Daniel 1:1-2 Exploring the Passage

Below are some preliminary questions to assist in the study of this passage. For a comprehensive study of the passage, download the Study Guide (PDF download).

1. When you think of the book of Daniel, what comes to mind?

When you think of the Book of Daniel, what comes to mind? For some people it is the adventure stories they first learned in Sunday School: Shadrach, Meshach and Abednego in the fiery furnace or Daniel in the lions’ den. For others it is the mysterious visions of the future that occupy the latter half of the book. Why was the Book of Daniel given by the Holy Spirit? What is the overarching purpose of the book? It was given to remind and reassure God’s people that, despite the fact they found themselves dominated by an alien and pagan empire (as the consequence of their own sin), our God reigns.

2. What did the Babylonians do to Judah? See 2 Chronicles 36:17-20 (printed below)

…the king of the Babylonians…killed their young men with the sword in the sanctuary…(18) He carried to Babylon all the articles from the temple of God…and the treasures of the king and his officials. (19) They set fire to God’s temple and broke down the walls of Jerusalem; they burned all the palaces and destroyed everything of value there. (20) He carried into exile to Babylon the remnant who escaped from the sword, and they became servants to him and his sons… (2 Chronicles 36:17-20)

The Babylonians conquered the nation of Judah. They killed the young men in the very sanctuary of the Lord. They plundered both the temple of God as well as the king’s treasures, carrying everything away to Babylon. Then they set fire to God’s temple, broke down the walls of Jerusalem, burned all the palaces, and destroyed everything of value. King Nebuchadnezzar then carried way the remnant of the survivors to Babylon where they became servants to him and to his sons who succeeded him.

3. Contrast the results of the Babylonian invasion with that of the Assyrian invasion that occurred in the days of King Hezekiah. See Isaiah 37:20,33,36-37 (printed below)

Hezekiah prayed to the Lord: Now therefore, O Jehovah our God, deliver us out of his hand, so that all the kingdoms of the earth may know that you alone, O Jehovah, are God. (Isaiah 37:20)

Through the prophet Isaiah, the Lord assured His people: Therefore, this is what Jehovah says about the king of Assyria, He will not enter this city, nor will he shoot an arrow at it. He will not come against it with a shield, nor will he build a siege ramp against it. (Isaiah 37:33)

Then the angel of Jehovah went out and put to death a hundred and eighty-five thousand men in the Assyrian camp. When the Assyrians got up the next morning—there were all the dead bodies! (37) So Sennacherib king of Assyria broke camp and withdrew from Jerusalem. He returned to Nineveh and stayed there. (Isaiah 33:36-37)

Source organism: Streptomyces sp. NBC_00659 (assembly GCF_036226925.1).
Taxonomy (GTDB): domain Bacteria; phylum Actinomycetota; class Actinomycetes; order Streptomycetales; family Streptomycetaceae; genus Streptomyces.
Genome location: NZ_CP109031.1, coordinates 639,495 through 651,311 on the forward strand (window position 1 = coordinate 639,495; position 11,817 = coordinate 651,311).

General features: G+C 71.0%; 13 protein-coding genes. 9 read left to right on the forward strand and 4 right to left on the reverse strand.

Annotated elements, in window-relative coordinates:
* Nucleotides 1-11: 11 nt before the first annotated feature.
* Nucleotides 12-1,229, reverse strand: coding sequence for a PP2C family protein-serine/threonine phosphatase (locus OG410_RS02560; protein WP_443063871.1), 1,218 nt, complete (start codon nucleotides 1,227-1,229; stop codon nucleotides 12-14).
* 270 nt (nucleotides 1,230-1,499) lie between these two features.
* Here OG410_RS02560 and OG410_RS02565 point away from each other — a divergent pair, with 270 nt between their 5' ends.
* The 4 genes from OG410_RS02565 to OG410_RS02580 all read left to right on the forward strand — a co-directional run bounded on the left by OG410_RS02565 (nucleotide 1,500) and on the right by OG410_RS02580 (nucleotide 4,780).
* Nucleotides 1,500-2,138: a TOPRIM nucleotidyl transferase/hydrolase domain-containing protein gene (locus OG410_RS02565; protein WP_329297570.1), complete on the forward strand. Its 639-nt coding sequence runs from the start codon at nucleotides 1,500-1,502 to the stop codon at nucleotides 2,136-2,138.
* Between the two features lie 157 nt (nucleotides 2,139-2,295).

The Babylonians conquer Judah, destroy the Lord’s temple, carry His people away into captivity, and the Lord did nothing to stop them. Nothing happens to prevent this calamity, unlike the days of Hezekiah when the Lord miraculously intervened to save Jerusalem from the Assyrian army. As noted above, Hezekiah prayed to the Lord for deliverance. In response to his prayer, the Lord assured His people that He would come to their defense. Then, in accordance with His promise, the Lord proceeded to deliver Jerusalem by routing the Assyrian army.

4. What agonizing questions do you suppose must have been raised in the minds of the Lord’s people at the time of the Babylonian conquest?

No doubt such questions as these came to mind: Is the Lord unable to save us? Are the gods of Babylon stronger than the God of Israel? Can you feel something of the spiritual struggle that the people of God experienced in the time of Daniel? Rather than seeing the kingdom of God advancing, they witness the pagan empire of Babylon asserting itself. Rather than being rescued by the Lord their God, they find themselves being carried away into exile to a foreign land.

5. What important fact is made known to us in Daniel 1:2 (printed below?)

And the Lord delivered Jehoiakim king of Judah into his hand, along with some of the vessels from the temple of God. He carried them to the land of Shinar to the temple of his god, and he put the vessels in the treasure house of his god. (Daniel 1:2)

We are informed that the Lord delivered Judah into the hands of Nebuchadnezzar. The Babylonians did not conquer Judah by their own might; on the contrary, the Lord gave them the victory over Judah. He did so as punishment for the sins of His people when they refused to heed His many warnings and calls to repentance (note 2 Chronicles 36:15-17). Note: The fact that He caused a remnant to be spared shows His mercy and covenant faithfulness, He did not cast away His people completely. At the very outset of the Book of Daniel—and throughout the entire book—the emphasis is on the sovereignty of the Lord, the God of Israel. This truth is intended to be a great comfort and assurance to God’s people as they face the spiritual adversaries in this present world. As Christians, let us always remember the blessed truth that our God reigns!